Parking in downtown Chicago is like a fine gem: pricey and hard to find.
While finding the perfect place for your vehicle in the general downtown area may be a challenge, for some commuters, finding parking in the South Loop community is even more of a hunt. With significantly fewer garages and prices in the double digits, drivers in the area are constantly on the prowl for cheap (sometimes free) options.
One free option lately has been the Icon Theatre, located at 150 W. Roosevelt St. The theatre, part of a larger shopping complex currently under construction, has a large parking garage available for parking free of charge.
Elmwood Park resident Kristen Corna, who commutes to the South Loop for school, said she heard about the lot from friends and has parked there a few times.
“Parking down here is so expensive, so if I’m low on money I’ll try to use the free lot,” she said. “I’m always waiting for the day I drive up there and they ask for money. It makes me nervous I’ll get towed or something.”
General Manager Gene Hobbs said she’s aware that the lot is currently being used by non-patrons in the area, and that there haven’t been any problems so far. However, the free parking won’t last for long.
“In the future, the surrounding buildings will be purchased,” she said. “Once the buildings are purchased and opened, we’ll start charging.”
Hobbs said she wasn’t sure what the timeline was for further complex development.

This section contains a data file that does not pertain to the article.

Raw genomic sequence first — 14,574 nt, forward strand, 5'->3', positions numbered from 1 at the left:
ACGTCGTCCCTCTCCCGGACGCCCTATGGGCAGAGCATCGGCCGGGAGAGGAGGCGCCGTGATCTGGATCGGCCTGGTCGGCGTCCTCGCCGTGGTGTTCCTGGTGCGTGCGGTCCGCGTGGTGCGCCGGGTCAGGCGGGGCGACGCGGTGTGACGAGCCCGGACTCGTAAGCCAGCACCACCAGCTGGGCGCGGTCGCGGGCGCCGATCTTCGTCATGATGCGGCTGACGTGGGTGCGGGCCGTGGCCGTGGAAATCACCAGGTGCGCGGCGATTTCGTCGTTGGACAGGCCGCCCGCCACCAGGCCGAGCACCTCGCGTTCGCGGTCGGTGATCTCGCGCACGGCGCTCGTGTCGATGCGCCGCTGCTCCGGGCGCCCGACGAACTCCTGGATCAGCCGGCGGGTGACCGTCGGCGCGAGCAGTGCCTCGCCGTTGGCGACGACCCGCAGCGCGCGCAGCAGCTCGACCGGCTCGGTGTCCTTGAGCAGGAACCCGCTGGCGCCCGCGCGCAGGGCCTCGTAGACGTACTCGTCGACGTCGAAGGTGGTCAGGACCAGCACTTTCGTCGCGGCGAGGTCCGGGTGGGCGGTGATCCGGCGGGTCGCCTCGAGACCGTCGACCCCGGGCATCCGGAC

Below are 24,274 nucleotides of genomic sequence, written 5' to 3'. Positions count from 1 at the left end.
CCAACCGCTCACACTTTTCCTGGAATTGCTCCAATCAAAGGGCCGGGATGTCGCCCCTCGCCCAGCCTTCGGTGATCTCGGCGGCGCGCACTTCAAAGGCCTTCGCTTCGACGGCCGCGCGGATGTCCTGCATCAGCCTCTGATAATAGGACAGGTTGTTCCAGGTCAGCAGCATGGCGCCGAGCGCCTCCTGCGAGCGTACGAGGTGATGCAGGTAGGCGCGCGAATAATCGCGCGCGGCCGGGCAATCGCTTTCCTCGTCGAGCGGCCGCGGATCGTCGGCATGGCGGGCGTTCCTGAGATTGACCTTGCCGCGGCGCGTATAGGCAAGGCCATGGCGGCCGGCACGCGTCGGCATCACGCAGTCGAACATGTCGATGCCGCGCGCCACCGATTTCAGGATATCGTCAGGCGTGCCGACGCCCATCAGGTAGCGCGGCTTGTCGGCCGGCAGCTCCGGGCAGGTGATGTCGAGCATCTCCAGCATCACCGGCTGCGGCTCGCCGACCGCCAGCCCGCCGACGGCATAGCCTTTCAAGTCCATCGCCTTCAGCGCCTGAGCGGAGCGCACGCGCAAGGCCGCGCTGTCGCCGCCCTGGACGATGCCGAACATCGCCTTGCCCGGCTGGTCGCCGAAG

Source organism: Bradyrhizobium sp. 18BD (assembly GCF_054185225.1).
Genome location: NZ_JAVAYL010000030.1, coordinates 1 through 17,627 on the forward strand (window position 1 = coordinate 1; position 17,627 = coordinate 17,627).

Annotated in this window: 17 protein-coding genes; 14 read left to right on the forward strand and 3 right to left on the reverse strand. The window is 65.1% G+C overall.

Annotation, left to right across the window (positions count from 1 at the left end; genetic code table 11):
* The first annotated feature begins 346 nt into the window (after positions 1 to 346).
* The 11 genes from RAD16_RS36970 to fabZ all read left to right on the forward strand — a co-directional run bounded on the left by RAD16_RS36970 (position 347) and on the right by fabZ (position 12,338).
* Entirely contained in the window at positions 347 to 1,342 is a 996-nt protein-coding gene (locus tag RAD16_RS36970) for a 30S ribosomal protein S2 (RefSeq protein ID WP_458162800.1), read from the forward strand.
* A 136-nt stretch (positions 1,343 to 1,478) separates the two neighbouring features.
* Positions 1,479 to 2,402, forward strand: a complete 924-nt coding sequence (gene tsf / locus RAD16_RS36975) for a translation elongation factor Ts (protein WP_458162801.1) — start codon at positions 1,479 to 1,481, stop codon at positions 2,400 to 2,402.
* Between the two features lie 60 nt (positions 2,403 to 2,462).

Although those who commute to the South Loop say that finding parking can be a challenge, Pasquale Neri from 2nd Ward Ald. Robert Fioretti’s office says that parking really isn’t an issue.
Neri acknowledged that there are no large parking garages in the South Loop, but said the area makes up for it with street parking.
“The general downtown area is a business district, with people coming in from the suburbs to work,” Neri said. “The South Loop is a lot more residential. It’s a neighborhood. I think if you talked to the residents down here, they’d tell you they don’t want big parking garages.”
Neri went on to say that the larger apartment complexes in the area have their own parking garages within them, which makes parking even less of an issue.
Local student Blaine Coyle, who commutes to the area twice a week, said he still finds parking to be difficult, though not impossible.
“It seems that since [the city] privatized the parking meter system, the company that runs it has increased the price,” Coyle said. “At the same time, they’re increasing the quantity of parking options by putting new meters on almost all possible areas where cars will fit.”